Dead wood (DW) provides a critical habitat for thousands of wood-dependent (saproxylic) species in forests. However, intensification of forest management has heavily reduced the amount and diversity of DW. This has resulted in many saproxylic species being threatened and has caused a situation where interventions aiming at increasing DW might be necessary to support its associated biodiversity. Examples of such interventions include felling, girdling, creation of high stumps, leaving of crowns, logs and trees during harvest operations, and restoration burnings. Although the evidence base on how effective different interventions aiming at increasing DW volumes grows, there is a lack of reviews on the topic. We have therefore conducted a full systematic review with meta-analysis, where we have synthesized the current state of knowledge drawn from replicated experimental studies into solid quantitative evidence of the effects of DW manipulation on forest biodiversity.
Our review included three interventions, all compared against sites with no intervention: creation of DW, addition of DW, and prescribed burning; we used studies conducted in set-asides and production forests in boreal or temperate regions. Relevant outcomes included abundance and richness of saproxylic insects, beetles, ground insects, wood-inhabiting fungi, and cavity-nesting birds. Studies were mainly selected from a recent systematic map1 but additional studies were identified through updated searches. 91 studies were included in our systematic review, 58 conducted in northern Europe, a majority in coniferous forests and the dominant species group was beetles. A subset of stand-scale studies (37) were used in meta-analysis and, although this evidence base was heterogeneous, it revealed that DW amount had a significant positive effect on the abundance and richness of saproxylic insects and fungi. No negative effects were found for any of the species groups. All three intervention methods revealed a positive effect on saproxylic insect abundance, burning showing a tendency for the strongest effect; this was despite the fact that DW volume was, in general, twice as high where DW had been added or created, as compared to burning. Weighted meta-regression revealed only one significant covariate: the positive response of saproxylic insect richness to DW enrichment decreased with increasing amounts of DW, indicating a log(Species)~log(DW) relationship similar to the Species Area Relationship.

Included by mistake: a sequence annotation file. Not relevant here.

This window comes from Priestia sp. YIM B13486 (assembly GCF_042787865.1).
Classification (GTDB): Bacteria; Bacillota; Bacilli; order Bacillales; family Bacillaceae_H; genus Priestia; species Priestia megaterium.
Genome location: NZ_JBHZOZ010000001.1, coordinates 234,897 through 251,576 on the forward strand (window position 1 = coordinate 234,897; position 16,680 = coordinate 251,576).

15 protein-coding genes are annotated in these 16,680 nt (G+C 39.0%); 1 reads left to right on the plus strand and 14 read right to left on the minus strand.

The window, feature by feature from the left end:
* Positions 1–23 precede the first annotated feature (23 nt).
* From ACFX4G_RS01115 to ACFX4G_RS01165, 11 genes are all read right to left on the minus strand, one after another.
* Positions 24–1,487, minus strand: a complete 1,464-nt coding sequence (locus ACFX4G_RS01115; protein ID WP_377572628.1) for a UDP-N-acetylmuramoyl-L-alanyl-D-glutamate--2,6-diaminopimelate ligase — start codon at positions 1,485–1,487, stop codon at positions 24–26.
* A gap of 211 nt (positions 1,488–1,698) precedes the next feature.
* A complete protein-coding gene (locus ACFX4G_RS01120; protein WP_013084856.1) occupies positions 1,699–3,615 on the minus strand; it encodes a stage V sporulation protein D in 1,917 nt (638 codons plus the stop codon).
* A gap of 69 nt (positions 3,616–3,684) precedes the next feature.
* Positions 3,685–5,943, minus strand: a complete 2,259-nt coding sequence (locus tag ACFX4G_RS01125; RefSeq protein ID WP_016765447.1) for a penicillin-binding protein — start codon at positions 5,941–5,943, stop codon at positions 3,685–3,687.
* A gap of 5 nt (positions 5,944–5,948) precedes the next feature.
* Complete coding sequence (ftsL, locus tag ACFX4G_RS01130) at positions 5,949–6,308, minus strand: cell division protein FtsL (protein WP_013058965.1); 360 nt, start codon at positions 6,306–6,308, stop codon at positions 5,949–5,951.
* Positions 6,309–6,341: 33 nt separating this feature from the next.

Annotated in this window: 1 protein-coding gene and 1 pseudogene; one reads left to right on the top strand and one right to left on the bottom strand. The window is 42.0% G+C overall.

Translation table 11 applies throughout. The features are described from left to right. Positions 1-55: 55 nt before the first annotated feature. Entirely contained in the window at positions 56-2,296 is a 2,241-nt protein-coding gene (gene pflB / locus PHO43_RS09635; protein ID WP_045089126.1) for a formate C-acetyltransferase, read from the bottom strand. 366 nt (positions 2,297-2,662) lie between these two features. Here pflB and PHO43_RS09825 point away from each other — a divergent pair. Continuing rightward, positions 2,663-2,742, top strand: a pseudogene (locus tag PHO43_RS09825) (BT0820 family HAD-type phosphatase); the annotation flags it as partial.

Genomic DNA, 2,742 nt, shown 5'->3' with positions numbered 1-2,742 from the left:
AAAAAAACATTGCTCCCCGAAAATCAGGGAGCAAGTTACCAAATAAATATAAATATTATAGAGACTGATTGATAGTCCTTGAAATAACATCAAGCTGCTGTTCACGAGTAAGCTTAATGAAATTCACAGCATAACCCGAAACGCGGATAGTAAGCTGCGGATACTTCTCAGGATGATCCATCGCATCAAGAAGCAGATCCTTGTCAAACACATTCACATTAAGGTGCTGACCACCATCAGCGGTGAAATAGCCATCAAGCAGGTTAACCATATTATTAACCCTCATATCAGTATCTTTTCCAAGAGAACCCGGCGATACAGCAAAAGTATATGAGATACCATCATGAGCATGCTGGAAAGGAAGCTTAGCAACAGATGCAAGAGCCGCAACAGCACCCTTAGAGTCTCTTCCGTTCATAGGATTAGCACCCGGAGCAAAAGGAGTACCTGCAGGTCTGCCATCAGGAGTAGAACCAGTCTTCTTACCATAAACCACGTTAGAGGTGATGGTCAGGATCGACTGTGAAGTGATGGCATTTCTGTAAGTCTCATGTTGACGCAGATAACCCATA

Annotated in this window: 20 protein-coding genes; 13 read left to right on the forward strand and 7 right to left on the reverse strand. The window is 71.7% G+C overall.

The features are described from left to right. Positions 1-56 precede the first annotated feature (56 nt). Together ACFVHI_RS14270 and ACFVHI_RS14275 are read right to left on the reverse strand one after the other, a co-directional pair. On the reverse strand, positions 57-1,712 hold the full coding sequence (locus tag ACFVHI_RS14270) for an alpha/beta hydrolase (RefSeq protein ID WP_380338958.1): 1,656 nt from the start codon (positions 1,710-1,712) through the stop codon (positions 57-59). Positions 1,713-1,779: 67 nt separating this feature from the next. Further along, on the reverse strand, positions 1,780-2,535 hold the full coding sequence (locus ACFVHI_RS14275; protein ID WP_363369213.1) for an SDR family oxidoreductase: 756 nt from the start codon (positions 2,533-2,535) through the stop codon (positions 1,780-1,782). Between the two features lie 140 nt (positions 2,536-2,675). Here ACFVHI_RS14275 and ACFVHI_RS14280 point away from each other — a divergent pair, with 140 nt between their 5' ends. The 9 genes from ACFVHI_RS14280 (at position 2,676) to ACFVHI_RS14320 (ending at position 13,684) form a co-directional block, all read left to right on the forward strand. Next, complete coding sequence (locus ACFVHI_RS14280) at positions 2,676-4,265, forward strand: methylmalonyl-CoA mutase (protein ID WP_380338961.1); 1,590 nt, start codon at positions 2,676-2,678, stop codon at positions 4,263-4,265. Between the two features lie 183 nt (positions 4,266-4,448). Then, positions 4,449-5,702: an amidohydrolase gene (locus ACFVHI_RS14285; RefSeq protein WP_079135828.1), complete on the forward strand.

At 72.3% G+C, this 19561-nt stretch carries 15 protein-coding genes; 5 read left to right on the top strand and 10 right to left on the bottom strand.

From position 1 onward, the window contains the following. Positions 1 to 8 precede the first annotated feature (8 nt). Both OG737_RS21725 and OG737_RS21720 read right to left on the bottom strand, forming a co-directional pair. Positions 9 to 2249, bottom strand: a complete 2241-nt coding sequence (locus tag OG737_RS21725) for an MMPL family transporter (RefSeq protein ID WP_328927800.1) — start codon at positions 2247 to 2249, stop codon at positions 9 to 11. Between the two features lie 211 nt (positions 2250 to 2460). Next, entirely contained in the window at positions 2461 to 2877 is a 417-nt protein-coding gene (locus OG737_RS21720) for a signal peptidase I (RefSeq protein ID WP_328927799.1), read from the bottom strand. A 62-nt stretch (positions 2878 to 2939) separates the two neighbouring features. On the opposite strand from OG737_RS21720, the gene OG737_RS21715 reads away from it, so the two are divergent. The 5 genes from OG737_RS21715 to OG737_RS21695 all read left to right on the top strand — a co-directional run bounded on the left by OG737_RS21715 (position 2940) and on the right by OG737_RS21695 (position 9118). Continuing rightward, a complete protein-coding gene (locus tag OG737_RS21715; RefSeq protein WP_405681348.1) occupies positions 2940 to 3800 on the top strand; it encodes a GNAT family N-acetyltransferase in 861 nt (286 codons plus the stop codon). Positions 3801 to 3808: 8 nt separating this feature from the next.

Overall, our results support that it is beneficial to create DW, regardless of method, to increase biodiversity for DW-dependent species. However, there is a need for more long-term studies, studies in more regions (e.g. Russia and Asia) and more species groups (e.g. lichens, vascular plants and bryophytes).
1Bernes C, Jonsson B, et al. What is the impact of active management on biodiversity in forests set aside for conservation or restoration? A systematic map. Environmental Evidence. 2015;4:25.